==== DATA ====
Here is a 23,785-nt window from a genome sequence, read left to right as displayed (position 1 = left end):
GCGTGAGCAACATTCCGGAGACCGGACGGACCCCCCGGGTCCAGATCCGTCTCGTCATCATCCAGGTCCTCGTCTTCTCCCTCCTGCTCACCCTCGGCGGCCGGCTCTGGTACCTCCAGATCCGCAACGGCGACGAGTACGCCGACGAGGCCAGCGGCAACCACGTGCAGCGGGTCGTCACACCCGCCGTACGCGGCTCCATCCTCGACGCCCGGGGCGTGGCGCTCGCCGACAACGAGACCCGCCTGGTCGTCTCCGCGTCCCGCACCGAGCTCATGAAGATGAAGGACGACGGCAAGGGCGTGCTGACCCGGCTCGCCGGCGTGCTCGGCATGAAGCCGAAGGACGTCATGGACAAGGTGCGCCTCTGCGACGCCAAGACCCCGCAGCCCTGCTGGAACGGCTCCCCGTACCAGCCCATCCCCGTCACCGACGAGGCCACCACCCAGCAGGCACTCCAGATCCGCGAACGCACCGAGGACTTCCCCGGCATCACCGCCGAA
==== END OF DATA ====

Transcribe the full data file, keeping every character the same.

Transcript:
Here is a 23,785-nt window from a genome sequence, read left to right as displayed (position 1 = left end):
GCGTGAGCAACATTCCGGAGACCGGACGGACCCCCCGGGTCCAGATCCGTCTCGTCATCATCCAGGTCCTCGTCTTCTCCCTCCTGCTCACCCTCGGCGGCCGGCTCTGGTACCTCCAGATCCGCAACGGCGACGAGTACGCCGACGAGGCCAGCGGCAACCACGTGCAGCGGGTCGTCACACCCGCCGTACGCGGCTCCATCCTCGACGCCCGGGGCGTGGCGCTCGCCGACAACGAGACCCGCCTGGTCGTCTCCGCGTCCCGCACCGAGCTCATGAAGATGAAGGACGACGGCAAGGGCGTGCTGACCCGGCTCGCCGGCGTGCTCGGCATGAAGCCGAAGGACGTCATGGACAAGGTGCGCCTCTGCGACGCCAAGACCCCGCAGCCCTGCTGGAACGGCTCCCCGTACCAGCCCATCCCCGTCACCGACGAGGCCACCACCCAGCAGGCACTCCAGATCCGCGAACGCACCGAGGACTTCCCCGGCATCACCGCCGAA